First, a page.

A variety of hygiene behaviors are fundamental to the prevention of diarrhea. We used spot-checks in a survey of 761 households in Burundi to examine whether something we could call general hygiene practice is responsible for more specific hygiene behaviors, ranging from handwashing to sweeping the floor. Using structural equation modeling, we showed that clusters of hygiene behavior, such as primary caregivers' cleanliness and household cleanliness, explained the spot-check findings well. Within our model, general hygiene practice as overall concept explained the more specific clusters of hygiene behavior well. Furthermore, the higher general hygiene practice, the more likely children were to be categorized healthy (r = 0.46). General hygiene practice was correlated with commitment to hygiene (r = 0.52), indicating a strong association to psychosocial determinants. The results show that different hygiene behaviors co-occur regularly. Using spot-checks, the general hygiene practice of a household can be rated quickly and easily. PMID:27666296

  20. Annual night visiting rates in 129 general practices in one family health services authority: association with patient and general practice characteristics.

    PubMed Central

    Majeed, F A; Cook, D G; Hilton, S; Poloniecki, J; Hagen, A

    1995-01-01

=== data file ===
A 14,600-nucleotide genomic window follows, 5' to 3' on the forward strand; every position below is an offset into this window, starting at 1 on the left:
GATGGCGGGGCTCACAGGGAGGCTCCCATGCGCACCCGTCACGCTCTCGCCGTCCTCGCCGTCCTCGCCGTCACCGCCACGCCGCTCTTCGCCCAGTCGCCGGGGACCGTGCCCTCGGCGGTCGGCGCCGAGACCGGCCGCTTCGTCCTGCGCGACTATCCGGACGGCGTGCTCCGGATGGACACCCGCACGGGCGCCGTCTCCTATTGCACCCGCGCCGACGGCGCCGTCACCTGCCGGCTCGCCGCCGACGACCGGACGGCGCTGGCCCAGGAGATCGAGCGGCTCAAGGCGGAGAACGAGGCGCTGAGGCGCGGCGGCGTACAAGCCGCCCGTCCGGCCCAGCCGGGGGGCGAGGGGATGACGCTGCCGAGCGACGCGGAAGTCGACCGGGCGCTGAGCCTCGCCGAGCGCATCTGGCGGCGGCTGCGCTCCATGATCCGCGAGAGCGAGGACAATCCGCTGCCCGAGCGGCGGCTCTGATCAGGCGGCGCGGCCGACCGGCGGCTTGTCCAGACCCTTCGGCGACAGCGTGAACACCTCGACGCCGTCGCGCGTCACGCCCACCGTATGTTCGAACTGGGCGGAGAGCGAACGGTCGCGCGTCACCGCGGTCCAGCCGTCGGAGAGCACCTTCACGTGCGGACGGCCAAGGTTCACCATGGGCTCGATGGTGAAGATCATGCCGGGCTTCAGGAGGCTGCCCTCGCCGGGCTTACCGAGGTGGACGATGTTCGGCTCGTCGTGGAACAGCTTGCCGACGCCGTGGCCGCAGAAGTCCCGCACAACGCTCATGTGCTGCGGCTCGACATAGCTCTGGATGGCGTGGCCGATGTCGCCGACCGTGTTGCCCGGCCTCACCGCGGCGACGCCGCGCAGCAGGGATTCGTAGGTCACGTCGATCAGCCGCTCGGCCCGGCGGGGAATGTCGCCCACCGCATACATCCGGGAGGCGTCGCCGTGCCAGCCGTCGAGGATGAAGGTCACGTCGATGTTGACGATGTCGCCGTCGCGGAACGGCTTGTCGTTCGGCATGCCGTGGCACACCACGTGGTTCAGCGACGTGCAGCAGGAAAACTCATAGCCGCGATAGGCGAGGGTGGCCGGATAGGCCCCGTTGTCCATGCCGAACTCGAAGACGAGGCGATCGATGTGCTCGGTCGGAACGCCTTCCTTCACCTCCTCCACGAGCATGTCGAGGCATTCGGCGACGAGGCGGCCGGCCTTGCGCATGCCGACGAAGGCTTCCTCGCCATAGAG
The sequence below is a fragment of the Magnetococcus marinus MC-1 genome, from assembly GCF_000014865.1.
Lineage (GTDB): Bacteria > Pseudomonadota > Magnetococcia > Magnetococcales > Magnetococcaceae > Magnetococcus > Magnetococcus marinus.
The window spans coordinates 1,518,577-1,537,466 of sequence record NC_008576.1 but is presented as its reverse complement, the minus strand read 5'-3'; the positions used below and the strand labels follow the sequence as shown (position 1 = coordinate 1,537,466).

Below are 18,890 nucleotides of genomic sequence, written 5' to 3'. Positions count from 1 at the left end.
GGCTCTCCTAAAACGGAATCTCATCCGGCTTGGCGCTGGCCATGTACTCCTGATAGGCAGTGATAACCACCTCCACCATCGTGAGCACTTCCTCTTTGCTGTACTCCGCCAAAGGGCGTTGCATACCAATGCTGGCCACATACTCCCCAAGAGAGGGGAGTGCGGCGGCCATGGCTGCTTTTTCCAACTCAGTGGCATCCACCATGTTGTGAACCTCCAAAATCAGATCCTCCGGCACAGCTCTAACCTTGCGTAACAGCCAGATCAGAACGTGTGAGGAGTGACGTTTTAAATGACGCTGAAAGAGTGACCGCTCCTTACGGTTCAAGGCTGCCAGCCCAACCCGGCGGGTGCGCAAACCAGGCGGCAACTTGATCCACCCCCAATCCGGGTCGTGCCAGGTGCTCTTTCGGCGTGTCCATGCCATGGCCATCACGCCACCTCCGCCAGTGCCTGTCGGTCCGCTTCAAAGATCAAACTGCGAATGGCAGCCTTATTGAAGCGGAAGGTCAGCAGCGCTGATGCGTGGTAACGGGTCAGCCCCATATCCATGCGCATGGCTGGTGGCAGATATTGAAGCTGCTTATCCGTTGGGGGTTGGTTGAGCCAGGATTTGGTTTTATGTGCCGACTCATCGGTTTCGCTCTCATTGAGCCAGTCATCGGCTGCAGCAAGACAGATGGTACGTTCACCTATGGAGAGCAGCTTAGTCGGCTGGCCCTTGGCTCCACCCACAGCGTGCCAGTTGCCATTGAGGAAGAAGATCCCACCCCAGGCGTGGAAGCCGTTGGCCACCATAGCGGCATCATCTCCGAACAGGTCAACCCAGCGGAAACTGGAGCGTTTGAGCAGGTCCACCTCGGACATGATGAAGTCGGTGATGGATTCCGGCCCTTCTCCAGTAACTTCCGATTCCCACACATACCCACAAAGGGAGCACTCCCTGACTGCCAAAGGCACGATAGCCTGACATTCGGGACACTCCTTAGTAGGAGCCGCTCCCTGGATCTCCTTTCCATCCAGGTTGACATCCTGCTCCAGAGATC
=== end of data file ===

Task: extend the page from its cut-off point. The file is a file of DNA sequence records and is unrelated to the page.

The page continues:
BACKGROUND. Rates of night visiting by general practitioners have increased steadily over the last 30 years and vary widely between general practices. AIM. An ecological study was carried out to examine night visiting rates by general practices in one family health services authority, and to determine the extent to which differences in night visiting rates between practices could be explained by patient and practice characteristics. METHOD. The study examined the variation in annual night visiting rates, based on night visit fees claimed between April 1993 and March 1994, among 129 general practices in Merton, Sutton and Wandsworth Family Health Services Authority, London. RESULTS. Practices' annual night visiting rates varied from three per 1000 to 75 per 1000 patients. The percentages of the practice population aged under five years and aged five to 14 years were both positively correlated with night visiting rates (r = 0.38 and r = 0.35, respectively), as were variables associated with social deprivation such as the estimated percentage of the practice population living in one-parent households (r = 0.24) and in households where the head of household was classified as unskilled (r = 0.20). The percentage of the practice population reporting chronic illness was also positively associated with night visiting rates (r = 0.26). The percentages of the practice population aged 35 to 44 years and 45 to 54 years were both negatively associated with night visiting rates (r = -0.34 and r = -0.31, respectively) as was the estimated list inflation for a practice (r = -0.31). There was no significant correlation between night visiting rates and the distance of the main practice surgery from the nearest hospital accident and emergency department. There was also no association between night visiting rates and permission to use a deputizing service. In a stepwise multiple regression model, the multiple correlation coefficient was 0.56 with four factors (percentage of the